So I'm going to try it for a little while. I ask that you not get offended by the advertising, and I ask you to think about what you'd do in my place. I'm trying to keep them relatively unobtrusive, but honestly the fact that the site has so many skins has turned out to be a really big problem on this front. There is no advertisement that will be unobtrusive on every skin, so all I can do is try to place them in spots that they don't drastically interfere with the design of the site, while still being "above the fold."

MightyE
03:15 pm UTC @Creator MightyE On responding to emails and the like
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I've mentioned this to a few people in a few locations, but I'd like to point it out here again in a bit more public fashion. I'm very sorry if I don't respond to an email or other communication you send me. I read every email, but you wouldn't believe how much time it takes to answer loads of emails. When I'm answering an email, I have a hard time keeping it short and sweet, and tend to instead drone on and on about tangential topics in case the user had questions about them too. You're probably familiar with this style of communication, it tends to be how I do most of my blogs, and it's not short on words.

Today I got done answering all of my correspondence, then looked at the clock: 1:30pm. I'd started at 8:00am. In this time I did check out the changes that JT had put on CVS, so that added a bit of time, but this is stuff I end up doing every day.

I don't mean to whine, but I do want you all to know that I appreciate your correspondence, and I do try to keep up with it. So if you've sent me email and I never responded, rest assured, I've actually read it. If you've sent me correspondence that merited some kind of response, eg, "Here's US$1,000,000, thanks for doing an acceptable job working on the game," and I don't respond, chances are I read your message at a time when I simply couldn't respond immediately (eg, while engaged with my job), and intended to respond to it later, then forgot about you. In this case, feel free to bug me about it, "Didja get that million dollars? Didja? Didja? Didja?"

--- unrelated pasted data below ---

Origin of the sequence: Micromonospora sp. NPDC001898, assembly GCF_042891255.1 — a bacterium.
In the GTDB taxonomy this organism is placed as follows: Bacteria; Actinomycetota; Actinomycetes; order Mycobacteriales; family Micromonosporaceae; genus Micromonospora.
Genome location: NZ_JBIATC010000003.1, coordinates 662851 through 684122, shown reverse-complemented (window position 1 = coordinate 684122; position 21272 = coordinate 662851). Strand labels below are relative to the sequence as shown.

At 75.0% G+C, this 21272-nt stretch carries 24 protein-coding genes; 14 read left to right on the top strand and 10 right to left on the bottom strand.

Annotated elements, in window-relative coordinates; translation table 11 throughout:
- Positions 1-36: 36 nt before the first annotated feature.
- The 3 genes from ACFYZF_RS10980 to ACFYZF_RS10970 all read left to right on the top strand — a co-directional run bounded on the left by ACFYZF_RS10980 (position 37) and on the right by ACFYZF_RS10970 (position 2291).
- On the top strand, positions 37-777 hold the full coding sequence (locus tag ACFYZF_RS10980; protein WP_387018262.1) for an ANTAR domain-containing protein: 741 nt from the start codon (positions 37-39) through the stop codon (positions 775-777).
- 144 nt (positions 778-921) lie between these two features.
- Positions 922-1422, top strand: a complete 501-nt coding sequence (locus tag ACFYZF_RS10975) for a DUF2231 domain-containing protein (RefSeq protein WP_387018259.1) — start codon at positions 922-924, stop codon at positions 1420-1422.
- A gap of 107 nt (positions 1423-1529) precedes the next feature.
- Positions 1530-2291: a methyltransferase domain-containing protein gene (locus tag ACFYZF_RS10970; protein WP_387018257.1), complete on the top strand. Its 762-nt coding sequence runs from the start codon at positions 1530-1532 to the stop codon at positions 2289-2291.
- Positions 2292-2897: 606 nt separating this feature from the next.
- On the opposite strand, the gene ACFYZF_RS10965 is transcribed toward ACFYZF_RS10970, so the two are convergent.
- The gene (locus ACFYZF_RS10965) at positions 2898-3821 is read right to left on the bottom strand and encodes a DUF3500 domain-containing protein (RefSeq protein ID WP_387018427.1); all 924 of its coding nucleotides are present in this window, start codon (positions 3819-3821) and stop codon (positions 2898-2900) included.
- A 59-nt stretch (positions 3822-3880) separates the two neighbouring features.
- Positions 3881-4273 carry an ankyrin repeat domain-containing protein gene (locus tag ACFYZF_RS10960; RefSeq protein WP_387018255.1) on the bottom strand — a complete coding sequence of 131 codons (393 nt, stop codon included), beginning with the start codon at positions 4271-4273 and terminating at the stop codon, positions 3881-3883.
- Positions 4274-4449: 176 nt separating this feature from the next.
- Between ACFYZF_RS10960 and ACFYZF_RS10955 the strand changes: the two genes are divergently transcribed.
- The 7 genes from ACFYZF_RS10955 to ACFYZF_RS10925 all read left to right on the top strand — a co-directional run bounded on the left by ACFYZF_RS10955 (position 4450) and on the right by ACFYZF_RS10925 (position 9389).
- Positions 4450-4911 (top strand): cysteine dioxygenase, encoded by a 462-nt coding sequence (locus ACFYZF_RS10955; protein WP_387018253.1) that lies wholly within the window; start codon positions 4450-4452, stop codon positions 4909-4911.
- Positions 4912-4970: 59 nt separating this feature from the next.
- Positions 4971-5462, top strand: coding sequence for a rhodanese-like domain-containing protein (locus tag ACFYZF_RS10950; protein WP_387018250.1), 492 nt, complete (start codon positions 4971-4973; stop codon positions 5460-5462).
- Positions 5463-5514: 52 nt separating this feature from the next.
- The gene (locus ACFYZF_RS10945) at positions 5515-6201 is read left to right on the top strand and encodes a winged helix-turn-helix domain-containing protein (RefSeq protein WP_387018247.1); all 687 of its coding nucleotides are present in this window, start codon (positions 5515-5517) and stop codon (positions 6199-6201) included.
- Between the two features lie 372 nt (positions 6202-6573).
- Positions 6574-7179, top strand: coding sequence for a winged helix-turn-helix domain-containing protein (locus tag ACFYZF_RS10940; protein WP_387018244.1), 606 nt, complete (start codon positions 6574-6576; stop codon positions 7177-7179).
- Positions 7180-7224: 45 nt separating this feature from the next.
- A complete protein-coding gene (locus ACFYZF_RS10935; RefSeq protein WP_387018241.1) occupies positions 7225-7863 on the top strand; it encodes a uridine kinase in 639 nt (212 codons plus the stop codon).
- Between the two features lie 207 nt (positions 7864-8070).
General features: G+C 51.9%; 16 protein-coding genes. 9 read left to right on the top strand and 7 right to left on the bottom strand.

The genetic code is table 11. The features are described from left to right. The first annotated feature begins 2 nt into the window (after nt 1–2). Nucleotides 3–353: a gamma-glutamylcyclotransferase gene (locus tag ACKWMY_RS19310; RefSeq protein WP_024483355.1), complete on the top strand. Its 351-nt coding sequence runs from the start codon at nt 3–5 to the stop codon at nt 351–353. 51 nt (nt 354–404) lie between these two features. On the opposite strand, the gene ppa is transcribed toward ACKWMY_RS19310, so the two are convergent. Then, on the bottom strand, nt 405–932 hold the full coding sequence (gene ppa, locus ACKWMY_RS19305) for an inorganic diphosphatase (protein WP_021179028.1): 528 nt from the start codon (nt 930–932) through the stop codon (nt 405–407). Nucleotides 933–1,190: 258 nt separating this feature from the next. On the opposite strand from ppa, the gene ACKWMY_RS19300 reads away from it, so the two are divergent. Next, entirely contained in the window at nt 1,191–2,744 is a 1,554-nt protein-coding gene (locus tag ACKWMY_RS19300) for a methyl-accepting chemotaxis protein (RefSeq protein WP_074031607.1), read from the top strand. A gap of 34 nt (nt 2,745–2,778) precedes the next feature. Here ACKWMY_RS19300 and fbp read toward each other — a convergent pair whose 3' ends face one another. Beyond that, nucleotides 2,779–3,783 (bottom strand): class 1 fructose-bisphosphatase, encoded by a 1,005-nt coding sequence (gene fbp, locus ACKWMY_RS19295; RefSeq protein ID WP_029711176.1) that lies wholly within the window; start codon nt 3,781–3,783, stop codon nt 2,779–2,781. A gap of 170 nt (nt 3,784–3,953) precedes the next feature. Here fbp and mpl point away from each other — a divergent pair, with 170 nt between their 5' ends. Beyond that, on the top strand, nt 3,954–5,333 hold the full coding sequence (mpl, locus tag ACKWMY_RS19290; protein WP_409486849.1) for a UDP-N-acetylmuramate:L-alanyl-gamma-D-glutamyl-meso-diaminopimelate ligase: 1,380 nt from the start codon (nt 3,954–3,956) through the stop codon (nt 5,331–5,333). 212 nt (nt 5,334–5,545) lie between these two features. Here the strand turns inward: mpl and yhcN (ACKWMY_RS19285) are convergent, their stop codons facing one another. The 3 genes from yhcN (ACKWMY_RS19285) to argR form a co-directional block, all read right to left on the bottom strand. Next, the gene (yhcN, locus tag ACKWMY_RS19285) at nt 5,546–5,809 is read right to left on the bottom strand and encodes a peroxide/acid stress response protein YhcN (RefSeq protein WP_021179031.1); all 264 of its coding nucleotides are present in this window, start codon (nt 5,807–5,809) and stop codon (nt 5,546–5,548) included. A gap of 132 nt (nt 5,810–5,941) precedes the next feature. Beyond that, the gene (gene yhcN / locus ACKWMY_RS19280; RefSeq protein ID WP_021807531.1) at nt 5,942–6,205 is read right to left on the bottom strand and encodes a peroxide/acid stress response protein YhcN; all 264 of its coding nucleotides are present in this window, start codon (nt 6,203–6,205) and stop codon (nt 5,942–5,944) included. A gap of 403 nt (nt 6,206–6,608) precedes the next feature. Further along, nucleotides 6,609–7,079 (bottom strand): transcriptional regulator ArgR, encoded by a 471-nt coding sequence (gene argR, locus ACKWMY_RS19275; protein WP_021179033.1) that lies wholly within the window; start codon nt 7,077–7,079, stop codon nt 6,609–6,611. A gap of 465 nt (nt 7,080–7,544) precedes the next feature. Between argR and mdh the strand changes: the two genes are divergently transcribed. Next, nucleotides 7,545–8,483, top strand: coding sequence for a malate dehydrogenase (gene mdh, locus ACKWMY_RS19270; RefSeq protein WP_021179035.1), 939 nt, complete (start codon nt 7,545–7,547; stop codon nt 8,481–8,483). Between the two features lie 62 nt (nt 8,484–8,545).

I don't try to be an insensitive clod about getting back to emails, but as a forgetful person, this is just the way my mind works, and if your email doesn't require a response, I'm sorry if I just don't have time to do it.

Update: If you do send me an email, make sure you give it some meaningful subject. If your subject is "Whats up?" or "Hi", chances are I'm going to mistake it for SPAM or a virus and trash it before I open it. Today since arriving at work and cleaning out my SPAM folder, I received 72 fresh spam. Tangent: it occurs to me that "fresh" is probably not a word that most people associate with any form of SPAM, be it unsolicited commercial email or the canned meat variety. 72 unsolicited commercial email in 8 hours. At 9 spam/hour, if I don't recognize the author and the subject is meaningless, it looks like spam to me =). I am quite comfortable with the size of both my member and my breasts, and really don't need to read how I can increase either of them. Most spam are caught by SpamAssassin or the bayesian filter built in to Mozilla Thunderbird, but enough still get through that I need to do some manual filtering on my own.

MightyE
02:06 pm UTC @Creator MightyE Driver to Driver Sign Language
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Someone ought to make a universal driver-to-driver sign language system with various one-handed gestures indicating a variety of messages. No doubt you've already thought of the one gesture, used in anger, that most people would recognize. No, I'm not talking about the ol' one-finger salute, though that probably fits in with the rest of the system.

There are a few that are already universally accepted. For example, when someone lets you out in to traffic, you present your palm to them, fingers pointed upward, and this means, "Thanks." Or if you're the one doing the letting-out, you place your palm almost vertical and wiggle your four fingers in unison to indicate that you're letting them out.

Here are a few other situations which merit a universal single-hand gesture:
  • I just did something really stupid, but I realize it was really stupid, so I'm very sorry, thanks a lot for not smashing up my car.
  • You just did something really stupid, but I saw you with plenty of time, so don't worry about it, just be more careful in the future.
  • Sorry, I'd let you in if I thought I could, but it's either not safe for me to do that or the guy behind me is going to get out of his car and shoot at me if I do so.
  • Since you're so keen on interpreting the fine print of my bumper stickers, I believe I'll go much more slowly until you have finished and can provide a reasonable distance between our cars.
  • Perhaps it'd be safer for all involved if you pulled over to the side of the road to finish your phone conversation.
  • It might be unwise to purchase a vehicle that large if you're not sure you'll be able to maneuver it.
  • I recommend that you invest in a hearing aid so your music doesn't have to be so loud for you to understand the words.
  • Your little kid in the back seat flipped me off.
  • It is perhaps not a good idea to let your dog control the steering wheel, even if he never is off of his leash.
  • I hope that you have an encounter with local law enforcement for the actions you just performed.
As you can see, these are common driving situations that we all encounter on a regular basis, and a way to communicate these polite thoughts from car to car with out the need to locate and gesture with our small firearms would be exceedingly useful.

MightyE